Ben Affleck: Countries and societies primarily 'run by women tend to prosper more'

Affleck says there's a 'tremendous amount of value to be created by investing in Africa'
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Ben Affleck
Ben Affleck
(Photo by David L. Ryan/The Boston Globe via Getty Images)

While making the case for more U.S. investment in Africa, Academy award-winning actor Ben Affleck, co-founder of the Eastern Congo Initiative, said Friday countries and societies primarily "run by women tend to prosper more."

"I would, lastly, encourage Congress to be thoughtful and really examine what has worked and what hasn't, and look at what models may work well in the future and I would encourage them to stay involved and I would tell them that I'm going to continue to try to build a constituency of people who are interested in this topic, and cultivate other people to do so," Affleck said during a discussion moderated by former Arizona Republican Sen. Jeff Flake at the McCain Institute's Sedona Forum.

"And it has been my honor to be inspired by Ms. [Cindy] McCain, and I will continue to work in the vein in the way she has diligently and on behalf, largely, of women who I have to say, I don't know what this says about us men. But it is factually correct that women, the countries that are run primarily by women, societies that are run by women tend to prosper more so, well, there you have it," he added.

Affleck also said the U.S. is not as engaged as it needs to be in Africa while China is developing key relationships throughout the continent and gaining an economic advantage.

"The Chinese have proven to be on to something, you know, cultivating these relationships, chasing after these resources, developing these relationships is going to be of long term value to China," Affleck continued. "And right now, we're just giving it away. We're allowing them to dominate these relationships unchallenged. And once they're controlled, it will be a further advantage to China and disadvantage to our country and our economy.'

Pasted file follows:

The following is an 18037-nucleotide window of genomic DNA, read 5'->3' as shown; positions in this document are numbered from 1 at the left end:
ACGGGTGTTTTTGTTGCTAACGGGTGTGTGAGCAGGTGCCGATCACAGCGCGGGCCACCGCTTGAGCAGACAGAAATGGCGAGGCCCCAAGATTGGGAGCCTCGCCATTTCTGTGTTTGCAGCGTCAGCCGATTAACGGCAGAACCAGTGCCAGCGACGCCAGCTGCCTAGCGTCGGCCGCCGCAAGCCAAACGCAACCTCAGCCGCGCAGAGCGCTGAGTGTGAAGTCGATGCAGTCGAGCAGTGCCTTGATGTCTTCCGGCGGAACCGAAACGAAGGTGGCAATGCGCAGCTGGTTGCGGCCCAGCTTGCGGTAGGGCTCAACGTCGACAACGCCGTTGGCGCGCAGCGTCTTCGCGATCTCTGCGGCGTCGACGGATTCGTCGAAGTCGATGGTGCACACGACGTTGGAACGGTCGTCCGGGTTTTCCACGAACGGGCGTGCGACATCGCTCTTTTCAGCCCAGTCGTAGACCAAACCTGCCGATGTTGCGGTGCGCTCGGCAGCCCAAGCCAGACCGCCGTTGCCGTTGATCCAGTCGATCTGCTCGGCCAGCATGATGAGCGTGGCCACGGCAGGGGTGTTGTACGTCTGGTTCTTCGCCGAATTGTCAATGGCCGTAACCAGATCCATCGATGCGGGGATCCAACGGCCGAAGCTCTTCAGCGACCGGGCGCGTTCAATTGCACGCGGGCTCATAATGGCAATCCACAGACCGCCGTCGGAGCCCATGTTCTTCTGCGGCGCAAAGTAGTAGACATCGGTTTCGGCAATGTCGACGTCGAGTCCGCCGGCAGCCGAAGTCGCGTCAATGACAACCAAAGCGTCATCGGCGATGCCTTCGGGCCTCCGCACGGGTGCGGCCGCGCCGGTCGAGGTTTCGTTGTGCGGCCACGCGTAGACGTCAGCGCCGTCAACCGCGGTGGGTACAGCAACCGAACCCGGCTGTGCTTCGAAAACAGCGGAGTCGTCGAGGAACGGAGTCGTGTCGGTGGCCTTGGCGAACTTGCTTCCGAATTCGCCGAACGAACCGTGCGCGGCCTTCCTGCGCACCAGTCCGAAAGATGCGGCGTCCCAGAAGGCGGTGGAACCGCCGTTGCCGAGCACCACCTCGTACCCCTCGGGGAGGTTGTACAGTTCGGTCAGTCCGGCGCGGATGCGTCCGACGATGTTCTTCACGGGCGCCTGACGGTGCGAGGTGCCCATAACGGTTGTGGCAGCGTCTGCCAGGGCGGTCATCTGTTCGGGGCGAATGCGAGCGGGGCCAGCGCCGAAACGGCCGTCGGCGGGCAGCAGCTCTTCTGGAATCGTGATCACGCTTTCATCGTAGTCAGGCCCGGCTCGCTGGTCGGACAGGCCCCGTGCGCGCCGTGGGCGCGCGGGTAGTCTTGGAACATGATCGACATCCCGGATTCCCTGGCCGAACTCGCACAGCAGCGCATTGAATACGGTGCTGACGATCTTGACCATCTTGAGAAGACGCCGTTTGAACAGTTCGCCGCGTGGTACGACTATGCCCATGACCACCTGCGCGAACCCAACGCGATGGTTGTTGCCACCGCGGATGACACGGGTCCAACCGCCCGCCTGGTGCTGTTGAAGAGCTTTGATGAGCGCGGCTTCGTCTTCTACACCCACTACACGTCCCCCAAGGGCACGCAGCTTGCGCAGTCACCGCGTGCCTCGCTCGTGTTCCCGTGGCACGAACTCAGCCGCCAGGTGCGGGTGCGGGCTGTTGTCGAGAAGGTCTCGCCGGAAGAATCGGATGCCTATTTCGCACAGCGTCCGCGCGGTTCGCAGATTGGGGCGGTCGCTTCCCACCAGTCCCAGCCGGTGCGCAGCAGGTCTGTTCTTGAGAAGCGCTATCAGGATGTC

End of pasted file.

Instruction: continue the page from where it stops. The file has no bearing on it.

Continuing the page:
Affleck was asked why he chose to advocacy work related to Congo compared to other causes.

"I don't view anyone as more different from me than those who live on another street or as Texas is from Arizona," he said. "I mean, here we are, we're all people, and the idea that one can sort of ignore or discount the suffering of another because they have a different passport seems outmoded, at best."

California Democratic Rep. Karen Bass said Africa is one of the "fastest growing continents on the planet" with over one billion people and a young population that represents "the overwhelming majority."

"It's tremendous opportunity, but I do think that we need to come together in the world, not just the United States, but all of the places in the world that are benefiting off of the incredible resources that are still on the continent and say, 'How would we make it prosper even further?' And I would agree with Cindy [McCain] 150% that women are key to that," she said.

"I think that Africa needs to focus on its health, infrastructure, education, infrastructure, electrical, you know, roads, all of that. And that is also where the world can come together and help the African countries so that they don't need us any longer. They can be like Korea; Korea was very dependent on international foreign aid for quite a while."

Affleck responded, saying, "They're selling us televisions."

Affleck, who has testified before Congress about the Congo in the past, said that "there's a tremendous amount of value to be created by investing in Africa" right now. 

"If we're going to spend our money, and I think we should, because we've always been a country that, while not perfect, has believed in trying to set an example and to try to foster our values and promote democracy, and also has belief, and this has been a particular belief and I think a very smart belief on the part of the Republican Party that like, if other countries do well, economically, we'll do well economically and understanding the interconnected nature of the world economy," he said.

"I've been to Congo 15 or 16 times and to about 10 or 11 other countries. So I'm not an expert on Africa as a whole but what I have seen in every country I've visited is people who are were willing to work very hard, desiring to work hard, have a sense of entrepreneurship, a willingness to invest themselves in their community, and simply being exposed the opportunities to do so they'll jump on."